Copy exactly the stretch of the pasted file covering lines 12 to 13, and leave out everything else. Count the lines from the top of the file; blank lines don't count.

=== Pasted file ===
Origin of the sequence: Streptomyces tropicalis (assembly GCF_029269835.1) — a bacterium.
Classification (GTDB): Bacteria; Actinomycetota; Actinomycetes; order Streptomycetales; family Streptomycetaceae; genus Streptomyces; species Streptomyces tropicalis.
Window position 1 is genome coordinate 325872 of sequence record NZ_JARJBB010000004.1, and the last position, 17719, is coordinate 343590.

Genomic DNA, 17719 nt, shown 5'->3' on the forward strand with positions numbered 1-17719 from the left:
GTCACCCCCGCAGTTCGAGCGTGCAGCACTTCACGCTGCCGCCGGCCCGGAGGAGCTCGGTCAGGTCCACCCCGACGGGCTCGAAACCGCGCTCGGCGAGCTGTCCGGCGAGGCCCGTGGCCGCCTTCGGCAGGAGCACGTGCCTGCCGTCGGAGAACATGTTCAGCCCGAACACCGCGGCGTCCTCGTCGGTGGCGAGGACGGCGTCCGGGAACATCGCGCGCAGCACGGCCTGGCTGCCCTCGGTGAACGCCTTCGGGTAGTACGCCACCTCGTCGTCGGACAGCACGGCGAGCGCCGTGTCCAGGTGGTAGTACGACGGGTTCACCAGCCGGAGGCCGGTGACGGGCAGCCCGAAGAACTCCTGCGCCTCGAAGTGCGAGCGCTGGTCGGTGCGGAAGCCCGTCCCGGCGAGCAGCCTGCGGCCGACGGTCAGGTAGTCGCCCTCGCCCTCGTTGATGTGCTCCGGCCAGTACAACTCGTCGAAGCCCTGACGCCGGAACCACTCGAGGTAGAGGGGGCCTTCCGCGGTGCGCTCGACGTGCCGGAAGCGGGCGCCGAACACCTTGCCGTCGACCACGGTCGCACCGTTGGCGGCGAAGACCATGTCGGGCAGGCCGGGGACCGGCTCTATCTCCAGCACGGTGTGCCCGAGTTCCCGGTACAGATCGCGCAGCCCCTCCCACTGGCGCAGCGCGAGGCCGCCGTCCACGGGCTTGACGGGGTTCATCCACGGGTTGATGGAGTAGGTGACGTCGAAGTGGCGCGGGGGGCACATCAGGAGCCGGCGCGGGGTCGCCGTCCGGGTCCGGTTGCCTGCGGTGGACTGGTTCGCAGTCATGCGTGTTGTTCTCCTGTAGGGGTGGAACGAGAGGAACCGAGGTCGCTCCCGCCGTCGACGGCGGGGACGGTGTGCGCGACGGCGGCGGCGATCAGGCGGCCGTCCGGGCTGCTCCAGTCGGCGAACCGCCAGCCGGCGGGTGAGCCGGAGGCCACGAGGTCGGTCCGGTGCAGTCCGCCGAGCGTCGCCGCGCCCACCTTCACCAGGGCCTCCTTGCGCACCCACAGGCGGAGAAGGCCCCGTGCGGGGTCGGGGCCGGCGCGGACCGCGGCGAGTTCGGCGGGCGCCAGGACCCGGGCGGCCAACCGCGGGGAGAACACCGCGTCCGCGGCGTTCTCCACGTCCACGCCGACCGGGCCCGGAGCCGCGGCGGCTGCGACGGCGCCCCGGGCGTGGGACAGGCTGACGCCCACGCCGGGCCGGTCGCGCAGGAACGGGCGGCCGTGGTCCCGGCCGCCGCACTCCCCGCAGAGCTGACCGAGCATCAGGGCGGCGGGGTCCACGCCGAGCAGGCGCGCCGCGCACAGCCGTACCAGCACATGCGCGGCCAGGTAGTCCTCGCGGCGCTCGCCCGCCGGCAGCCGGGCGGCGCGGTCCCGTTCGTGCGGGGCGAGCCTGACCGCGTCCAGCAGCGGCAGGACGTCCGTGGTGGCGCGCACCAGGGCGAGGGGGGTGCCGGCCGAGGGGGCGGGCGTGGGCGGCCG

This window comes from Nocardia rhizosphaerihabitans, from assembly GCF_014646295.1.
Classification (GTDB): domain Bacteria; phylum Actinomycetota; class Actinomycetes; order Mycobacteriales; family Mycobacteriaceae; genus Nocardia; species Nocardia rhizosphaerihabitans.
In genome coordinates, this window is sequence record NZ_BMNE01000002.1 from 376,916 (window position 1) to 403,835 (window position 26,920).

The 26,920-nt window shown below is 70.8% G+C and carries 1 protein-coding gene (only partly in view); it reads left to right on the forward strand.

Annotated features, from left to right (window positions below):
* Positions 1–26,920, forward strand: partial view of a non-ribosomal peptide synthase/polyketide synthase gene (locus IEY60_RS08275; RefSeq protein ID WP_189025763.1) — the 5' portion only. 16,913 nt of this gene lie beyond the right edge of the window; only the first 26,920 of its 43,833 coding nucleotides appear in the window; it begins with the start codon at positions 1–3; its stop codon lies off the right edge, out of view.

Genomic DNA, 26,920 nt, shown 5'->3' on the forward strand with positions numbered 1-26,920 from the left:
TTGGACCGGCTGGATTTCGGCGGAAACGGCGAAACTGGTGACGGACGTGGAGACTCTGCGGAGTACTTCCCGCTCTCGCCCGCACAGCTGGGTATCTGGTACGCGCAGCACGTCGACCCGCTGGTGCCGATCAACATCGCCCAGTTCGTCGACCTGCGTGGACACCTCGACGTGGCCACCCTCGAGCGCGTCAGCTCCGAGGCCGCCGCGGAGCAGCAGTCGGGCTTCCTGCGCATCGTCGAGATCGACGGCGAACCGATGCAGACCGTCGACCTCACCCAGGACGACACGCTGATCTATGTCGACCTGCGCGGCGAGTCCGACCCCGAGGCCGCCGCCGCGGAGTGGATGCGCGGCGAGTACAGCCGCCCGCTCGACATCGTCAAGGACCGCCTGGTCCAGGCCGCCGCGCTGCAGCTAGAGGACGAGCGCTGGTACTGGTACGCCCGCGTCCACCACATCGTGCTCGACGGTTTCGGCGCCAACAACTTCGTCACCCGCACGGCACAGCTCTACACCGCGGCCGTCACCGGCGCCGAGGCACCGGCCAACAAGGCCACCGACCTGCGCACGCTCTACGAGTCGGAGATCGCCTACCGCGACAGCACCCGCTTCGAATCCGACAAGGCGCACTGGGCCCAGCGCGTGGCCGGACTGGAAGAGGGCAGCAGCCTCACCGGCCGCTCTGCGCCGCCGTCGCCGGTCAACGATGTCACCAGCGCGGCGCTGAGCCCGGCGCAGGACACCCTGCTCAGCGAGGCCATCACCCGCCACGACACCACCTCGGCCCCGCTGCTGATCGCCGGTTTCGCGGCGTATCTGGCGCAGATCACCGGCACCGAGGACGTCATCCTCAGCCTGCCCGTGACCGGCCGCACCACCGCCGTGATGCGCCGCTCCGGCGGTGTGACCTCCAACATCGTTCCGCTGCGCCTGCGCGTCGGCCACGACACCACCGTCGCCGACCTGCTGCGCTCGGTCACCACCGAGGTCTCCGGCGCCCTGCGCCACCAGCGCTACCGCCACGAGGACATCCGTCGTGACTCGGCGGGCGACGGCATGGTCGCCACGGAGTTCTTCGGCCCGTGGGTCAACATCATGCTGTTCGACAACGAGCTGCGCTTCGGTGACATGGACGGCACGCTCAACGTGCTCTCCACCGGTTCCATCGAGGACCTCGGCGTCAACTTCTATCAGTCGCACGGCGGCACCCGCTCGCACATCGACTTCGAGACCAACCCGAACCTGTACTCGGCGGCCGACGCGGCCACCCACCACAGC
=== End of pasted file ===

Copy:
Genomic DNA, 26,920 nt, shown 5'->3' on the forward strand with positions numbered 1-26,920 from the left:
TTGGACCGGCTGGATTTCGGCGGAAACGGCGAAACTGGTGACGGACGTGGAGACTCTGCGGAGTACTTCCCGCTCTCGCCCGCACAGCTGGGTATCTGGTACGCGCAGCACGTCGACCCGCTGGTGCCGATCAACATCGCCCAGTTCGTCGACCTGCGTGGACACCTCGACGTGGCCACCCTCGAGCGCGTCAGCTCCGAGGCCGCCGCGGAGCAGCAGTCGGGCTTCCTGCGCATCGTCGAGATCGACGGCGAACCGATGCAGACCGTCGACCTCACCCAGGACGACACGCTGATCTATGTCGACCTGCGCGGCGAGTCCGACCCCGAGGCCGCCGCCGCGGAGTGGATGCGCGGCGAGTACAGCCGCCCGCTCGACATCGTCAAGGACCGCCTGGTCCAGGCCGCCGCGCTGCAGCTAGAGGACGAGCGCTGGTACTGGTACGCCCGCGTCCACCACATCGTGCTCGACGGTTTCGGCGCCAACAACTTCGTCACCCGCACGGCACAGCTCTACACCGCGGCCGTCACCGGCGCCGAGGCACCGGCCAACAAGGCCACCGACCTGCGCACGCTCTACGAGTCGGAGATCGCCTACCGCGACAGCACCCGCTTCGAATCCGACAAGGCGCACTGGGCCCAGCGCGTGGCCGGACTGGAAGAGGGCAGCAGCCTCACCGGCCGCTCTGCGCCGCCGTCGCCGGTCAACGATGTCACCAGCGCGGCGCTGAGCCCGGCGCAGGACACCCTGCTCAGCGAGGCCATCACCCGCCACGACACCACCTCGGCCCCGCTGCTGATCGCCGGTTTCGCGGCGTATCTGGCGCAGATCACCGGCACCGAGGACGTCATCCTCAGCCTGCCCGTGACCGGCCGCACCACCGCCGTGATGCGCCGCTCCGGCGGTGTGACCTCCAACATCGTTCCGCTGCGCCTGCGCGTCGGCCACGACACCACCGTCGCCGACCTGCTGCGCTCGGTCACCACCGAGGTCTCCGGCGCCCTGCGCCACCAGCGCTACCGCCACGAGGACATCCGTCGTGACTCGGCGGGCGACGGCATGGTCGCCACGGAGTTCTTCGGCCCGTGGGTCAACATCATGCTGTTCGACAACGAGCTGCGCTTCGGTGACATGGACGGCACGCTCAACGTGCTCTCCACCGGTTCCATCGAGGACCTCGGCGTCAACTTCTATCAGTCGCACGGCGGCACCCGCTCGCACATCGACTTCGAGACCAACCCGAACCTGTACTCGGCGGCCGACGCGGCCACCCACCACAGC